I love the pictures of sugar, I think she is looking more like you everyday!

Jaimie said...

Thx for that Corey!

Corey~living and loving said...

I totally agree with you Autumn. It isn't always a NEED. I suppose I could have said that when my child is hitting me up with the "why's" I should stop and think about how much attention I have given her that day. I do think that children's level of NEED changes daily. Just like us, they have good days and bad days. Some days I find Sugar rarely needs my one on one, and others she'd gladly fit in my back pocket all day. I try to meet those needs as best I can.
Thanks for all the great comments. :) Love this conversation. I suppose I was needing attention. tee hee

Tabitha Blue said...

Such sweet, precious photos of Sugar Bear! She's a cutie.

Thanks for that graceful kick in the pants! ;)

It is so true how much our kids look to us for affirmation, and we can miss that.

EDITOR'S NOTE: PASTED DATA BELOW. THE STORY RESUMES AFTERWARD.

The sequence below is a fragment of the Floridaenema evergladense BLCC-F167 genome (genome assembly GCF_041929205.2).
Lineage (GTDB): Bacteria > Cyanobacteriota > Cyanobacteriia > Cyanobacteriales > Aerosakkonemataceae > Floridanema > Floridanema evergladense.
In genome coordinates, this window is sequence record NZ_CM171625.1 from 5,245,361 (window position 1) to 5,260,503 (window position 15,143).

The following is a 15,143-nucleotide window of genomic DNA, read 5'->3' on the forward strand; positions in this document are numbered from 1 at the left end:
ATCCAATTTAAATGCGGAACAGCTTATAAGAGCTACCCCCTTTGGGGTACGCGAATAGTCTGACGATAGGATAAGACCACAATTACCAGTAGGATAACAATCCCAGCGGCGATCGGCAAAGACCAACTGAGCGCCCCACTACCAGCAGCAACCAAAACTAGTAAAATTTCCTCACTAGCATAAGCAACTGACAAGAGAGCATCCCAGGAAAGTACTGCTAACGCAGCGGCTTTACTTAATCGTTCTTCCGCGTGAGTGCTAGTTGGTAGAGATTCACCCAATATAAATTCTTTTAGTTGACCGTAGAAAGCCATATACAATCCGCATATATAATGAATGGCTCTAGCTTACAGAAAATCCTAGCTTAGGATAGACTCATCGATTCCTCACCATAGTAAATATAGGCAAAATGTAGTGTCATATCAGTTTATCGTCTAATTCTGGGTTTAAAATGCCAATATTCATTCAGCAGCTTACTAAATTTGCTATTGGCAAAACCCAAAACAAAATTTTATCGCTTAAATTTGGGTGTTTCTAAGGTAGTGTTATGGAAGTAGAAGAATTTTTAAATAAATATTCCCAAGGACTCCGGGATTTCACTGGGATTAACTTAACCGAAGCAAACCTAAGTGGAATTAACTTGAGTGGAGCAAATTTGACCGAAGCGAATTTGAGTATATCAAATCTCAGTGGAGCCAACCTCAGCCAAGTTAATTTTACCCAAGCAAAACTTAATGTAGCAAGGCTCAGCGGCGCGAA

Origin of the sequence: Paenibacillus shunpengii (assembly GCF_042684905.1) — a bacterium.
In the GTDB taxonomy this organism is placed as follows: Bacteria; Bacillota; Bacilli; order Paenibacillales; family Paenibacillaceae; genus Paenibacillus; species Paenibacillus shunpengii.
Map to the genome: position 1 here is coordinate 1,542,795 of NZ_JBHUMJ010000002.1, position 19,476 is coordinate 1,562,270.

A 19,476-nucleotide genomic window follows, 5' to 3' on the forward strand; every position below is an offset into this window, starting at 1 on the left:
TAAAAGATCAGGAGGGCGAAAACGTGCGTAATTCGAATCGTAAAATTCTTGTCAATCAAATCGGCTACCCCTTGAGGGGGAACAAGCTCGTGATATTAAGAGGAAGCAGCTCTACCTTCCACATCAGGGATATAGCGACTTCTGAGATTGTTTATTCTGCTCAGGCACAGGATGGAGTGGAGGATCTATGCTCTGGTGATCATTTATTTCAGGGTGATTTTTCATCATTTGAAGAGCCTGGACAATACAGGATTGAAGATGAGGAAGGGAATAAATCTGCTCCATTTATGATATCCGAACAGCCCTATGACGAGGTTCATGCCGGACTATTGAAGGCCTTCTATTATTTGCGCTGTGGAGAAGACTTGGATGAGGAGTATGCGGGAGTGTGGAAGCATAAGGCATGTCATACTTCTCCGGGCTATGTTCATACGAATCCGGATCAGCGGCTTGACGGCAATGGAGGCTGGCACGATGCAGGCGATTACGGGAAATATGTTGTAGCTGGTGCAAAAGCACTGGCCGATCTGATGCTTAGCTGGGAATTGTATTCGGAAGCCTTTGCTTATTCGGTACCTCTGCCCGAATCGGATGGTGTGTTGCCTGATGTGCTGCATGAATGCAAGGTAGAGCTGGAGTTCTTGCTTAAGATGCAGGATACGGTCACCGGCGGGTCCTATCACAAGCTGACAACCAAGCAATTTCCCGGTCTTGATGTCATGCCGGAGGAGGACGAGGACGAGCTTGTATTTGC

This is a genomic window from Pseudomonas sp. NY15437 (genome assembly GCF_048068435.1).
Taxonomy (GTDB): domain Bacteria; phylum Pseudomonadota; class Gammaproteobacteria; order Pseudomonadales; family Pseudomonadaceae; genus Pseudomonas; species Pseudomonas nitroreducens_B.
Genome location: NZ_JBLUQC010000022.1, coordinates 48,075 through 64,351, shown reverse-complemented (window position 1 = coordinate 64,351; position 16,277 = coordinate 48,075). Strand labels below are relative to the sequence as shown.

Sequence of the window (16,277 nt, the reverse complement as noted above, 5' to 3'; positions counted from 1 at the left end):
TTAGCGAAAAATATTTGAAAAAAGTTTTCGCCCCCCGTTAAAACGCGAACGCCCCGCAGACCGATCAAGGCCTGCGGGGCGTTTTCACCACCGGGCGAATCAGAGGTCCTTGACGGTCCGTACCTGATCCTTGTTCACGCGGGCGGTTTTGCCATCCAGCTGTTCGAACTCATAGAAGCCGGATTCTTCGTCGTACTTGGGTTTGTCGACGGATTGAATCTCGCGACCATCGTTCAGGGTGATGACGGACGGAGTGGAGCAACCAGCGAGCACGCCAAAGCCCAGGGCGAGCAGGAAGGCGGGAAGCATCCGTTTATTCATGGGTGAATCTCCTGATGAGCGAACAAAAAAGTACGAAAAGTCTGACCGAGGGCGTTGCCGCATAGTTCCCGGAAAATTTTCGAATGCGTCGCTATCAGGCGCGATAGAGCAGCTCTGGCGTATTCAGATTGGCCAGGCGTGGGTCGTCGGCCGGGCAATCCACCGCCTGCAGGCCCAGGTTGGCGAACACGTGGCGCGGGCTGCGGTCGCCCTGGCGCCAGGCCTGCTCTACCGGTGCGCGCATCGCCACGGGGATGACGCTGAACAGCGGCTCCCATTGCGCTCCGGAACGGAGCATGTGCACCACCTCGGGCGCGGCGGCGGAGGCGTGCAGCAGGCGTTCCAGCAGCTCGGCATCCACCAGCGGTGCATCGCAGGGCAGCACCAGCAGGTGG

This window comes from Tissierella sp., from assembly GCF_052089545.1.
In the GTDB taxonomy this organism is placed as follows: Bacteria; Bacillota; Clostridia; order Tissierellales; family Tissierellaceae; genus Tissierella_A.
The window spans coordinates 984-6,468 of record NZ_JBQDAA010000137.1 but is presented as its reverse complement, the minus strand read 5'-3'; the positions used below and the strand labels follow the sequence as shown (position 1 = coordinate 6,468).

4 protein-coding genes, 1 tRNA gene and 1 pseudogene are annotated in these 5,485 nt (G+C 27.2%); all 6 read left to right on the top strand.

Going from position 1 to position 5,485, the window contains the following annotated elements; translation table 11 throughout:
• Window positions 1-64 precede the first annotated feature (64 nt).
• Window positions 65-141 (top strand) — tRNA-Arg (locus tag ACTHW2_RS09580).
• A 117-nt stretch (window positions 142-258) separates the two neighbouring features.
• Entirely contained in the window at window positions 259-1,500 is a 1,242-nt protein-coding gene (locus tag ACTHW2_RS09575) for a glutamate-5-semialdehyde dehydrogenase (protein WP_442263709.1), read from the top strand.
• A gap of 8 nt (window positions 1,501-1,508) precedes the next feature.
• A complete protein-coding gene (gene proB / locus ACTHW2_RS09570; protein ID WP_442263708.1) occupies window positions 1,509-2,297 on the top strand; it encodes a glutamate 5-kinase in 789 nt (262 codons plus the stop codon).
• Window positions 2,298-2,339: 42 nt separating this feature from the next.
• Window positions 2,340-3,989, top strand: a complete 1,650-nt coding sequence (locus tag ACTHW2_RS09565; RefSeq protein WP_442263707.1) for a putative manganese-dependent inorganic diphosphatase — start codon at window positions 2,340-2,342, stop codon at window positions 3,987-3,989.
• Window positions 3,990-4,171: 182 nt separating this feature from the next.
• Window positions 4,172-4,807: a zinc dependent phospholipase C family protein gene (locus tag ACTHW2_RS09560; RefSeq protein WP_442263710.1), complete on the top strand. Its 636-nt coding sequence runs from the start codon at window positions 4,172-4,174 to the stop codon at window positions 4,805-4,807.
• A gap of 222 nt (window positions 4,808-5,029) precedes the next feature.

My little one has been saying 'Mommy, look at me" when she's talking sometimes. I think it's because she realizes that my attention isn't really there when I'm looking at something else, so she's asking for my attention. I appreciate your honesty in sharing!!

Maude Lynn said...

Beautiful post! I have to give myself frequent reminders about this. In fact, I think I'll print this out and post it on my fridge!

Mary Ellen said...

What an excellent post Corey!

AnnD said...

You need to publish a parenting book. Along with those gorgeous pics of Sugar!

Christina said...

What a beautifully expressed post! And oh so true. Short on time, or I'd say more. :o)

Carolyn said...

Wow Corey. Terrific post. And exactly what I needed to hear as I sit here blogging while Csilla watches TV. Must go give her my attention... the attention she deserves... right now!!

xo c

holly said...

see now when queen of hearts used to ask me something more than twice, i'd make it up. a little artistic license never hurt anyone.

"what's his name, mommy?"
"i don't know."
"no really tell me."
"bob. his name is bob. robert for short."

Anonymous said...

I use a lot of these, too Corey -- isn't it funny how they believe in our ultimate power to halt radio and live TV in its tracks :D

david mcmahon said...

The most important rule of life is that there will ALWAYS be more questions than answers.